Sweden’s Vattenfall: Coal to play important role in future

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Cars speed past a coal-fired power plant operated by Swedish energy conglomerate Vattenfall on February 25, 2014 in Berlin, Germany. ( Sean Gallup / Getty)
Cars speed past a coal-fired power plant operated by Swedish energy conglomerate Vattenfall on February 25, 2014 in Berlin, Germany. ( Sean Gallup / Getty)
In the wake of the Ukraine crisis and Germany’s nuclear shutdown Swedish-state-owned Vattenfall is supplying even more energy from coal.

The CEO of Vattenfall says to Swedish public television that coal power will have an important role to play in the future.

On Monday the state-owned power company, which runs Sweden’s hydro and nuclear plants, had its annual general meeting. And despite getting badly burned by buying the now-devalued Dutch company Nuon there are plans to buy up even more foreign coal companies.

The Swedish state is the owner of Vattenfall, but the government’s representative at the AGM says that, despite setting a goal of reducing carbon emissions, the government has no objection to Vattenfall investing in coal, and leaves such decisions to the company board.

Coal remains popular in Germany
Vattenfall's CEO Oystein Loseth on February 12, 2013. (Jonas Ekstromer/ Scanpix / AFP)
Vattenfall’s CEO Oystein Loseth on February 12, 2013. (Jonas Ekstromer/ Scanpix / AFP)

In the past few years Vattenfall’s carbon emissions have increased. In 2013 by 3.4 million tonnes. Partly because of a new coal-fired power station in Germany.

Vattenfall’s CEO Oystien Loseth says to Swedish television that, because of the shutting down of the country’s nuclear power stations, coal is remaining very important in Germany, and Vattenfall wants to be able to deliver. He says events in Ukraine, and Germany’s wish to become energy self-sufficient, mean that coal will continue to be important there.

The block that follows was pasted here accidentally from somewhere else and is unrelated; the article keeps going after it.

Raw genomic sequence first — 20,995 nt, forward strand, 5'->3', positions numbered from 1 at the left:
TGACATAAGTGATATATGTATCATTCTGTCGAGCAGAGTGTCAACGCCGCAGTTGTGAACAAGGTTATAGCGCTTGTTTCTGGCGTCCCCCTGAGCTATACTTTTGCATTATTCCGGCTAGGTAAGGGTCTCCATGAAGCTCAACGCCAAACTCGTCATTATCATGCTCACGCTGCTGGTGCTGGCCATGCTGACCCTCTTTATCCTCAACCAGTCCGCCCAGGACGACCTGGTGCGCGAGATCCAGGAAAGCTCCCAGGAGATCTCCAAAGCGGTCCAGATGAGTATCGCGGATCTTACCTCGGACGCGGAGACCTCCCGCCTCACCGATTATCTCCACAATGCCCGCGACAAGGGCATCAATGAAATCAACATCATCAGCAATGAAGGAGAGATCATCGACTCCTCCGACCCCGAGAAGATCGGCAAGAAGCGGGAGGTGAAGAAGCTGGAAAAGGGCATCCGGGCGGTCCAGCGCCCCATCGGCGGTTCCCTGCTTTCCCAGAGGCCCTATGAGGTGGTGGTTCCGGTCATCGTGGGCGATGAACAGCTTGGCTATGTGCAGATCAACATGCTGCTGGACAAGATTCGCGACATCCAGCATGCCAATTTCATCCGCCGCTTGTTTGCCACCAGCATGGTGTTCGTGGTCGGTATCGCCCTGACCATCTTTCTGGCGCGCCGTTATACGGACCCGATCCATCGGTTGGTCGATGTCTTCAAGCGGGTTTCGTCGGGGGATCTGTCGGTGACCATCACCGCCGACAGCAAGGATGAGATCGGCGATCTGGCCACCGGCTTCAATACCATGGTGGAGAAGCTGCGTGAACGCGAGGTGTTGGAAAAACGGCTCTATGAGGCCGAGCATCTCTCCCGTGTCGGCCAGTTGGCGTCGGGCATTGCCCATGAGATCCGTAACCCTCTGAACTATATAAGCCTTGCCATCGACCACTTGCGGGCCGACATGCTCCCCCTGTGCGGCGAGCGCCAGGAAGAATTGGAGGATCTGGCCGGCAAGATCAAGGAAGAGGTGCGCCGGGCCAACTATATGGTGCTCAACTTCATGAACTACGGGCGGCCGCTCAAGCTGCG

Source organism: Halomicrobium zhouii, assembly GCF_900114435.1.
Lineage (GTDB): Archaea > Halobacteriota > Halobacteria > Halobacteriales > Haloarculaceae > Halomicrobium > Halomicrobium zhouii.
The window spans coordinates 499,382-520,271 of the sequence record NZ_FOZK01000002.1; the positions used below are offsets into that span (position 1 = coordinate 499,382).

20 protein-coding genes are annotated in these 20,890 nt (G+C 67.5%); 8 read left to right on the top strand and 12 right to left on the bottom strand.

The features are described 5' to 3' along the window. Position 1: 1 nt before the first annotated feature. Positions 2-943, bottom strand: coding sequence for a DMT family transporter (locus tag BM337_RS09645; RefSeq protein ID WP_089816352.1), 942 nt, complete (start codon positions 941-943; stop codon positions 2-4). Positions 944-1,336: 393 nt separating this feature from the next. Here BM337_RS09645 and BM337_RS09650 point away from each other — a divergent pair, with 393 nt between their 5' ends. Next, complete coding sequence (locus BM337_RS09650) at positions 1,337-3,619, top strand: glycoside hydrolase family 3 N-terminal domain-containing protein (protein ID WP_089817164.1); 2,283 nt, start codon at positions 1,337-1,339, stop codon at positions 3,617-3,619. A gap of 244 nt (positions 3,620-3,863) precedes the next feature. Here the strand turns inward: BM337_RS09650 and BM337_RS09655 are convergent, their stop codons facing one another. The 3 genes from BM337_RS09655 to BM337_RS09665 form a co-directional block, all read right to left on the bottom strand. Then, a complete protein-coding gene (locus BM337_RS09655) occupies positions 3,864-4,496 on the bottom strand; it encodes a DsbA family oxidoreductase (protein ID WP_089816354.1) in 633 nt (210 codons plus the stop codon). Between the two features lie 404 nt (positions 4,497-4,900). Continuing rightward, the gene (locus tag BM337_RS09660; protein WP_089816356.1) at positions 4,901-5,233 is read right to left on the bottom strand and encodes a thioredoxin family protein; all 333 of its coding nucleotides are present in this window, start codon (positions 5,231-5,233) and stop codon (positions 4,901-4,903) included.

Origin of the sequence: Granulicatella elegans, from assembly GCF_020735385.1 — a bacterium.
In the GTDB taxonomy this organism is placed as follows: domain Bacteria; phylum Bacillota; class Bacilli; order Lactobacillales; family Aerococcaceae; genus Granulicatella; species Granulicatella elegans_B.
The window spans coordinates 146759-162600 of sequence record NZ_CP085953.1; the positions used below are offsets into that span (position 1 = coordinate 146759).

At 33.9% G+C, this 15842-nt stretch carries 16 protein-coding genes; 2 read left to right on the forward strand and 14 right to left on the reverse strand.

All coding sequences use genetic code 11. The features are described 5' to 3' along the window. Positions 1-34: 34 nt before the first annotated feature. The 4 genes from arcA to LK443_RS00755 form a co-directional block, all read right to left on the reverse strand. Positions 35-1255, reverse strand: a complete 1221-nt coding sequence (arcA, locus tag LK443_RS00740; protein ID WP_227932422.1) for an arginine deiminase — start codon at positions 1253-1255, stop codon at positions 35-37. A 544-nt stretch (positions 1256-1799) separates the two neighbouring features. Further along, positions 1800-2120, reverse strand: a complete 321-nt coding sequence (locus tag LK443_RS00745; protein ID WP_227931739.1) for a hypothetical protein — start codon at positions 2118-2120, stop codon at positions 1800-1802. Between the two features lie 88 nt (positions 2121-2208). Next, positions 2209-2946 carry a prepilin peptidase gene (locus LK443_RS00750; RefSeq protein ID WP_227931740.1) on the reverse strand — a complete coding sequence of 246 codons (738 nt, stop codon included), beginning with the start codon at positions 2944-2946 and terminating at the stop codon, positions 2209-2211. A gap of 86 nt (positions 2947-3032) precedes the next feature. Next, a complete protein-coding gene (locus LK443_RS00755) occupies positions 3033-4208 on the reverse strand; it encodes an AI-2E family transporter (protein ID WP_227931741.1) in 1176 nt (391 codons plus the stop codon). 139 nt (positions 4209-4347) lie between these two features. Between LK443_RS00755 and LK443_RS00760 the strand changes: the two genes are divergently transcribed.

In recent years Vattenfall has invested more in coal and gas than in renewable energy. It is running a campaign in Germany saying that lignite, or brown coal, is the future. Swedish television reports this campaign is aimed at German villages that may have to be destroyed to make way for new brown coal mines.

And in purely financial terms the government is worried that assets that damage the climate risk becoming worthless. Vattenfall’s purchase of Nuon saw it lose SEK 30 billion in assets.

This year Vattenfall will not pay out any shareholder dividends to the Swedish state, and posted a loss of SEK 13 billion.

Related Links:

Canada: New company looks to develop coal on Ellesmere Island, CBC News

Finland: Greens’ Niinistö wants to wean Finland off coal, Yle News

Russia:  New port in Murmansk, Russia slated for coal exports, Mia Bennett

United States: Soft coal market worldwide leads to Alaska layoffs, uncertainty, Alaska Dispatch

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